"Nonsense! Just wait till you see the young lady I have in mind for you. Oh, Constance, would you mind lumbering in here for a minute?"

Heavy footsteps sounded an approach and the room shook as though in the grip of a junior varsity earthquake. Costello looked up (four feet up) to behold a girl who was undeniably moulded on classical lines. Indeed, she bore a rather startling resemblance to the Roman Colosseum. Bending  daintily as her out-sized head shattered the chandelier, she patted Costello's brow. He felt the start of a mild brain concussion and a fresh bruise was raised at each gentle stroke.

"Why, of course, I'll marry you, Darling," boomed the huge Constance in a voice that would have shamed the coast artillery.

"Gee, that's swell," smiled Costello. "We'll just have a quiet little affair at the Yankee Stadium, and—Hey, what am I saying? I don't want marry her!"

"You don't?" asked Abbott. "But surely you think she's beautiful?"

"Beautiful? Yeah, sure. But so are the Rocky Mountains and I don't want to marry them, either. LEMME OUT OF HERE!"

"Oh, now let's not be hasty. Let's look at some of my other clients first. I'm certain you'll find someone to love and to cherish from this day forward. You're excused, Constance. Just slam the door of your cage behind you, please. This way, Costello!"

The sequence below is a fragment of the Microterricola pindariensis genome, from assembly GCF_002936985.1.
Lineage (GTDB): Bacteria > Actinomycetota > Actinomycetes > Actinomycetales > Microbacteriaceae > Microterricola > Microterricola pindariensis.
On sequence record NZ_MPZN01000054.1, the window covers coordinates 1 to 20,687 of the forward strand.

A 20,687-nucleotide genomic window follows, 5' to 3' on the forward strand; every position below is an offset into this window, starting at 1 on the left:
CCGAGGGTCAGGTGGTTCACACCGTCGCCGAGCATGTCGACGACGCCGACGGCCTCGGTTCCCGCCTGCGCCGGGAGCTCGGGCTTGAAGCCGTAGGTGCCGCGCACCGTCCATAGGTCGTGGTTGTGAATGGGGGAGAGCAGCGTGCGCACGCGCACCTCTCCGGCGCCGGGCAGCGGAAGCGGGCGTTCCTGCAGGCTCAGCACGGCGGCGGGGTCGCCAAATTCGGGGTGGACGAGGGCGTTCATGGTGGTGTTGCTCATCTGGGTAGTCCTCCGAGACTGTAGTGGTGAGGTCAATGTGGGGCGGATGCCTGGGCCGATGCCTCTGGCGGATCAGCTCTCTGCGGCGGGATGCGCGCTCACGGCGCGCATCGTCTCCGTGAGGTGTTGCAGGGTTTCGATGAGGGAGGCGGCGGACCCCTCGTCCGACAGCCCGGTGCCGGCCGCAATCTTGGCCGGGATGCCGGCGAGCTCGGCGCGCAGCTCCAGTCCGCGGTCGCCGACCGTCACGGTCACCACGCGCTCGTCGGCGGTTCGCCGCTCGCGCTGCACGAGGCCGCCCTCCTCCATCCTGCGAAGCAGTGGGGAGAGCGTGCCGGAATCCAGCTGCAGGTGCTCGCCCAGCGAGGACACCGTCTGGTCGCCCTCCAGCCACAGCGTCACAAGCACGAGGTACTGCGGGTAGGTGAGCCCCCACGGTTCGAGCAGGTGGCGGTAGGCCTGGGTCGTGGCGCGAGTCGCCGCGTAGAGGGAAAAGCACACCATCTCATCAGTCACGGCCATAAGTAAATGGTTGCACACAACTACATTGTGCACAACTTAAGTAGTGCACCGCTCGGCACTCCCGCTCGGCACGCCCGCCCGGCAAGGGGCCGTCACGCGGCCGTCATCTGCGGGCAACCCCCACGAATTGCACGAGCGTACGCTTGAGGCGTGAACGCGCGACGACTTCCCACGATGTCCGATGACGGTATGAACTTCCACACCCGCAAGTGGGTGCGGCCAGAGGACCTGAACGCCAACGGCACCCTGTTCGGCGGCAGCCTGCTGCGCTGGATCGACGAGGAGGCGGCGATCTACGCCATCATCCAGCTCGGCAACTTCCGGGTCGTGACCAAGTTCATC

Costello looked frantically for an avenue of escape, but only the door presented itself. And the key was gone! Abbott had swallowed it upon his entrance. Well, he might just as well look at that. Abbott was right. It was time he got married! Perhaps the girl of his dreams was right here in Abbott's office waiting for him. Gee, wouldn't that be something! Someone to chase his loneliness! Some with whom to share his hopes, his dreams and bubble gum!

His reverie was interrupted by Abbott who was proudly indicating a young lady seated in the reception room. "Now, then, Costello, how do you like Estelle?"

Costello looked, then gasped. It was some moments before he could manage to stammer. "Why—Why, she's lovely, Abbott. Absolutely lovely—but there's just one thing."


"She has two heads!"